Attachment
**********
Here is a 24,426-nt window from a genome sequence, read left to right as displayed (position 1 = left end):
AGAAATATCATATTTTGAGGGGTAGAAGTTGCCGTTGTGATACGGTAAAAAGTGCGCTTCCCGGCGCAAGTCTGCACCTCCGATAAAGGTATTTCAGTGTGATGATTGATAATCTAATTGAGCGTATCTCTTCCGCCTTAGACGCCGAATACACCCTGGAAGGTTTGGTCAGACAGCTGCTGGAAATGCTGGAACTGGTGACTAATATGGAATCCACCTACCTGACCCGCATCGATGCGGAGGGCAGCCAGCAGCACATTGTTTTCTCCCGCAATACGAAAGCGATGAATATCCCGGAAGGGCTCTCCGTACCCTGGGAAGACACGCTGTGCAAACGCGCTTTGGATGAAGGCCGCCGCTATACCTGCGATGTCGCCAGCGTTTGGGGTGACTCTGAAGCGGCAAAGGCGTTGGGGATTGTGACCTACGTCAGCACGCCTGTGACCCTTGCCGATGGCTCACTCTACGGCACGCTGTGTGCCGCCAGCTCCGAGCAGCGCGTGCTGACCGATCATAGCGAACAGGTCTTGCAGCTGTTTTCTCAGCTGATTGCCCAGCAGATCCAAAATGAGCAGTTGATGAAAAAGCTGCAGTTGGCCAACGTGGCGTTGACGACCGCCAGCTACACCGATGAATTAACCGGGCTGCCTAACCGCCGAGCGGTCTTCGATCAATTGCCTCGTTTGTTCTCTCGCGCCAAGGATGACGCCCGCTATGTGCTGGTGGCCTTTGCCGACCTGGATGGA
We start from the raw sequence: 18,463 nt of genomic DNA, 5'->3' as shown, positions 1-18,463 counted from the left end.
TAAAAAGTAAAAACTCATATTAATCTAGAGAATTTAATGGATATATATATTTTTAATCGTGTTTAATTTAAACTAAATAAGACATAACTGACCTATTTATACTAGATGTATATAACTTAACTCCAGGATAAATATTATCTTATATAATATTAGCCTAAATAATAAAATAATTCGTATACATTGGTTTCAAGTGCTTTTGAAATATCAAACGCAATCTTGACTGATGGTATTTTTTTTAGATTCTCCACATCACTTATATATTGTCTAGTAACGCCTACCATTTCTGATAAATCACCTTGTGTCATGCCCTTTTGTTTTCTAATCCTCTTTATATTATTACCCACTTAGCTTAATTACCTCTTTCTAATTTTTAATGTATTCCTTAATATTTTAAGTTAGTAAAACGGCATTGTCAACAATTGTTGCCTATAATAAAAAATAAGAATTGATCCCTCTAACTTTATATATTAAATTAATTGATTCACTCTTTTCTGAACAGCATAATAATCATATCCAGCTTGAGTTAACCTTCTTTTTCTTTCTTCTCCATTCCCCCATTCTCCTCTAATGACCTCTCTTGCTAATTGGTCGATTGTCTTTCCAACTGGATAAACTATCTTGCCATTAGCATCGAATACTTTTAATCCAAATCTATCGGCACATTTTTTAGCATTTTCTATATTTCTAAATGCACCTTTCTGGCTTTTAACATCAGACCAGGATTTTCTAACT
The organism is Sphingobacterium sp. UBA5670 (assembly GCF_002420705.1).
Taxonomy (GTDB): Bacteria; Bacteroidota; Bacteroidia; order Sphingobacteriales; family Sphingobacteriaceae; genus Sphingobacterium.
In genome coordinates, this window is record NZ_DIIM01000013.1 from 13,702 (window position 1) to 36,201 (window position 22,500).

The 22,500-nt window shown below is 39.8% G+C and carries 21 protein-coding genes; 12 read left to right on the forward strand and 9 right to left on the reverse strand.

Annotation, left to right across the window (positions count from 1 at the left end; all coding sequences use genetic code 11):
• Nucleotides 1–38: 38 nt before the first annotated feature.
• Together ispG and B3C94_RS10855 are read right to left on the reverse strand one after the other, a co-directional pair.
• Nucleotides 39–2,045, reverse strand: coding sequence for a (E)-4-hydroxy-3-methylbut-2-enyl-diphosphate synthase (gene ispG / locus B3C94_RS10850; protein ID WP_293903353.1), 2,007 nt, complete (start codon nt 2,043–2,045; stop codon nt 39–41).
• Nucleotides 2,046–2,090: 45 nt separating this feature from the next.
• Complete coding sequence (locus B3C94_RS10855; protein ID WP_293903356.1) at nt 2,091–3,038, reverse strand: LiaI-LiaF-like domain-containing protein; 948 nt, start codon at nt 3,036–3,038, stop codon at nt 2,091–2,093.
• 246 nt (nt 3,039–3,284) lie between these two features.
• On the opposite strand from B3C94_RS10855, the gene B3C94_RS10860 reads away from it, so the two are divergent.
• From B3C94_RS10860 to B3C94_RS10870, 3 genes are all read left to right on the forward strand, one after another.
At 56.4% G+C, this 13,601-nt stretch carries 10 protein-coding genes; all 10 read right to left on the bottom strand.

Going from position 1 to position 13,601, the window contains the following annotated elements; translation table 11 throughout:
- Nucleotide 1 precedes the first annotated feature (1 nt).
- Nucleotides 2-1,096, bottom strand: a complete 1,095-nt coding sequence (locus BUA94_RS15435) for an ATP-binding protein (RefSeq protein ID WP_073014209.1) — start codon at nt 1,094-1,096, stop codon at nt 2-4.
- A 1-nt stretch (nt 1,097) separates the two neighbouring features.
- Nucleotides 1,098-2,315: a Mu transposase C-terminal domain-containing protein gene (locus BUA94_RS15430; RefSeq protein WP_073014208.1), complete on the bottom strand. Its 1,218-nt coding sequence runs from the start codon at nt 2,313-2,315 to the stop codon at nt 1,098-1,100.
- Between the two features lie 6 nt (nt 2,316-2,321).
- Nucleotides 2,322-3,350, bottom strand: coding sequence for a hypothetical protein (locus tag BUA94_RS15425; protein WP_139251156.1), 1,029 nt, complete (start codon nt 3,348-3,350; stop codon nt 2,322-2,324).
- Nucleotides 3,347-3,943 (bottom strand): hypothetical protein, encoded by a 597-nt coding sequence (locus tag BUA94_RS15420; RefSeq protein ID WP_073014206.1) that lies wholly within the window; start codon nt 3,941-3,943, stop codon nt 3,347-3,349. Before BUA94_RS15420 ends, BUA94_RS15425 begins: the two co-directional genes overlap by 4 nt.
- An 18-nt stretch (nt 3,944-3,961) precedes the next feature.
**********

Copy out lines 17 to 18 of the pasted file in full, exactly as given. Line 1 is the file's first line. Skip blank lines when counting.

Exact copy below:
• From B3C94_RS10860 to B3C94_RS10870, 3 genes are all read left to right on the forward strand, one after another.
At 56.4% G+C, this 13,601-nt stretch carries 10 protein-coding genes; all 10 read right to left on the bottom strand.